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Immigration Reform Advocates Have Had Enough With GOP Obstruction. By Roger Algase

Rating: 3 votes, 5.00 average.

According to a February 10 POLITICO article by Anna Palmer and Seung Min Kim, some immigration reform advocacy groups have finally had enough with the obstruction tactics and phony excuses that House Speaker John Boehner (R-Ohio) and his fellow Republican leaders have been using to kill reform ever since the Senate's CIR bill, S.744, was passed last June.

In their article, Immigration groups turn to anger, Palmer and Kim write:

"Immigration reform advocates are done playing nice with House Republicans.

After holding their fire for years at the urging of the Obama administration, several immigration reform groups now plan to unleash their anger at the right."

The POLITICO article continues by quoting Kica Matos, a spokeswoman for the Fair Immigration Reform Movement (not to be confused with FAIR, the anti-immigrant group known as Federation for Immigration Reform), as follows, referring to last week's announcement by Boehner and Senate Minority Leader Mitch McConnell (R-Kentucky) that there will be no action on immigration reform this year:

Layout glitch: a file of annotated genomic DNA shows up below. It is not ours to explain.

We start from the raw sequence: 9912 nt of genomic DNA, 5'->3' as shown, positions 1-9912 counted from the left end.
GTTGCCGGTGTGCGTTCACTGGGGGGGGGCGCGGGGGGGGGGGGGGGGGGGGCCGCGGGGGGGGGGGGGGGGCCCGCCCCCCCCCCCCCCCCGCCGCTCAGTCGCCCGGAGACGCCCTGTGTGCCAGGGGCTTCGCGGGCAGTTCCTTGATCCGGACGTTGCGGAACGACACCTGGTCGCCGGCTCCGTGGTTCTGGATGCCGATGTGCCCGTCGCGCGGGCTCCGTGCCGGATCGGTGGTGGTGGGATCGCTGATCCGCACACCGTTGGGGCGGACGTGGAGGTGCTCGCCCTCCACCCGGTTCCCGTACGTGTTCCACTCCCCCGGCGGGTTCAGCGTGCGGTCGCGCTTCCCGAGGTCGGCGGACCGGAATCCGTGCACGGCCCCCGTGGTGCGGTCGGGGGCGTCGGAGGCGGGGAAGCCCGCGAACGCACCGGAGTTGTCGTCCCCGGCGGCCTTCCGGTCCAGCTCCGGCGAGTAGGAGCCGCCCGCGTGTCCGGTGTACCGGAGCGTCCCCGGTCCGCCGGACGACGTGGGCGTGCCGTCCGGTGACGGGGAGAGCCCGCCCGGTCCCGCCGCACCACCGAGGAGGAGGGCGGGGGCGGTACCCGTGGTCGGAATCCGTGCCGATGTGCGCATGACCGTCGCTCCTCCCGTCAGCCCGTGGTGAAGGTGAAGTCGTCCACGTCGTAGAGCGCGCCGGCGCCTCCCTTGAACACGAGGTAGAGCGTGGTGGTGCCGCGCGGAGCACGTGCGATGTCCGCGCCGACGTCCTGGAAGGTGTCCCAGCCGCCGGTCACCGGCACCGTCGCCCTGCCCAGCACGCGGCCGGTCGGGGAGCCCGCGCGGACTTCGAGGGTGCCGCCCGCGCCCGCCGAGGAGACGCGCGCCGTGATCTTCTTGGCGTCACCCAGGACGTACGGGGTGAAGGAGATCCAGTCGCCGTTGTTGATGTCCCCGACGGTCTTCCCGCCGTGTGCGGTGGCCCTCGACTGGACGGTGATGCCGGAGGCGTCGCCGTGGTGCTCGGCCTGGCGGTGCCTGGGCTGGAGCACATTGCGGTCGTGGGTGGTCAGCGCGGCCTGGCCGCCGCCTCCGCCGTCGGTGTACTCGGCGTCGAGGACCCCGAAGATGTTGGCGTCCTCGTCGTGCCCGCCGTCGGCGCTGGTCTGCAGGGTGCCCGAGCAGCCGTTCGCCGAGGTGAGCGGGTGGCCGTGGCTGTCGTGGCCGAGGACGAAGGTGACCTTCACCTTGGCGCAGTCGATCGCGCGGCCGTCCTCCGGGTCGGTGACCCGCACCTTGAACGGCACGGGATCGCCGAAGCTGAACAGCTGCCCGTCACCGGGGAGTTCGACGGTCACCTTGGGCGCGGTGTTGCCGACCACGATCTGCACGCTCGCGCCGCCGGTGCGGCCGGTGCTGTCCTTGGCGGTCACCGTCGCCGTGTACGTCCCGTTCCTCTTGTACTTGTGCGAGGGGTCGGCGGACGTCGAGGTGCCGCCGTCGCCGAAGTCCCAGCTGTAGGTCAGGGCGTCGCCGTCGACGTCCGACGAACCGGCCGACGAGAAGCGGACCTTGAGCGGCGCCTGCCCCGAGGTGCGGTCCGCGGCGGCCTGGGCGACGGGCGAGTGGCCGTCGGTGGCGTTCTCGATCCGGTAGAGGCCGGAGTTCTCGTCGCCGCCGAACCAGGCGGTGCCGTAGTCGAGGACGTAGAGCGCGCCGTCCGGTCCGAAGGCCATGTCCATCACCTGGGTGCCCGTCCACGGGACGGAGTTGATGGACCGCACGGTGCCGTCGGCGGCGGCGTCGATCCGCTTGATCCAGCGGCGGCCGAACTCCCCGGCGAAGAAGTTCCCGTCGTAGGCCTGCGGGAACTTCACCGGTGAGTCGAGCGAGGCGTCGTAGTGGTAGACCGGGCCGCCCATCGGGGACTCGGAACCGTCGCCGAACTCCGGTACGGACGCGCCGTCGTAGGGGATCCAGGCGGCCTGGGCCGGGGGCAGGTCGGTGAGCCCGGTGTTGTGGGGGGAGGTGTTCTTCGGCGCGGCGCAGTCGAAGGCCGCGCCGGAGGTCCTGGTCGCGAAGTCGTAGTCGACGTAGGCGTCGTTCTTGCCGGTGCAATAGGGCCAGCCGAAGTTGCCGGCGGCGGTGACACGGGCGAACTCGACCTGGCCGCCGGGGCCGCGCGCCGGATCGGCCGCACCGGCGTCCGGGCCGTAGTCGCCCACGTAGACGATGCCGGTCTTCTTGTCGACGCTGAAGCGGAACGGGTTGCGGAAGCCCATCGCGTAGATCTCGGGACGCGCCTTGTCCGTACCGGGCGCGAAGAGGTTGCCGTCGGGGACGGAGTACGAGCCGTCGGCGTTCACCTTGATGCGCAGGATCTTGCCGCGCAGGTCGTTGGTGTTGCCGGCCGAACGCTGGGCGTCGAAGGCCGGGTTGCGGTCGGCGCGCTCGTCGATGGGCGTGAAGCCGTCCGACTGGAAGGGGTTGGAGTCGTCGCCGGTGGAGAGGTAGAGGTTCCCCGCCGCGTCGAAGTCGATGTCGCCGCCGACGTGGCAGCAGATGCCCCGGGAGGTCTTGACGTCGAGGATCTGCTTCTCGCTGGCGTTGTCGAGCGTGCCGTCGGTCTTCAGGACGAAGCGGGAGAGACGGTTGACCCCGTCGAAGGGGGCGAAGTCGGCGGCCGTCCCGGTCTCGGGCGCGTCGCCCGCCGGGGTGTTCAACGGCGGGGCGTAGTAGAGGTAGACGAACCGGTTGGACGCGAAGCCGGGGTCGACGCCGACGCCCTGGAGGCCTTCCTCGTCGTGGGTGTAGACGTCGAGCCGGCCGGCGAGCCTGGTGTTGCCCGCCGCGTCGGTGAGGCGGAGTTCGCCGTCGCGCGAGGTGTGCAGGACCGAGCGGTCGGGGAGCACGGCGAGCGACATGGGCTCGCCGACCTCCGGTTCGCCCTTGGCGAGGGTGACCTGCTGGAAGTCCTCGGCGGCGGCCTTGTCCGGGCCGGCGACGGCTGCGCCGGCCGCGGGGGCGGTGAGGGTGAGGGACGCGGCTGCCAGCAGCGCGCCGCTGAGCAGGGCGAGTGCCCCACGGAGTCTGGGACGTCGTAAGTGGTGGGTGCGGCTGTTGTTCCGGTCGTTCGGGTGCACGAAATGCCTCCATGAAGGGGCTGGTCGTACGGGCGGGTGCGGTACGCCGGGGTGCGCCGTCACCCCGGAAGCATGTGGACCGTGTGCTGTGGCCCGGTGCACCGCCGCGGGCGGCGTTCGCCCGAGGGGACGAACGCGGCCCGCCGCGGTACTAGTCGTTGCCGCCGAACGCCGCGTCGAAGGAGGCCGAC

"Obviously, persuasion only got us so far...What we are doing now is to switch tactics from persuasion to punishment."

It is about time.


Roger Algase is a New York attorney and a graduate of Harvard College and Harvard Law School. For more than 30 years, through close personal attention to each case, he has been earning the trust of his business and professional immigration clients and helping them achieve successful results with their H-1B, O-1, extraordinary ability and labor certification work visas and green cards, as well as marriage-based and other types of immigration applications. His email address is

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Updated 02-12-2014 at 05:40 AM by ImmigrationLawBlogs

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  1. Jack2's Avatar
    ?From now on, any lawmaker who does not support comprehensive immigration reform should expect relentless and constant confrontations that will escalate until they agree to support immigration reform,? Kica Matos, spokeswoman for the Fair Immigration Reform Movement, told reporters in a conference call on Tuesday.

    Frank Sharry has hit a new low if he is associating with this. That is the kind of talk that a fanatic could interpret as incitement to violence.

    Earth to the rabble-rousers:

    In the latest Washington Post-ABC poll, "65 percent of Republicans said that undocumented workers should not be given a way to live and work legally in America. Asked how a candidate's support for a path to citizenship for undocumented workers might effect their vote, 45 percent of Republicans said it would make them less likely to vote for that candidate while just 17 percent said it would make them more likely to support the candidate."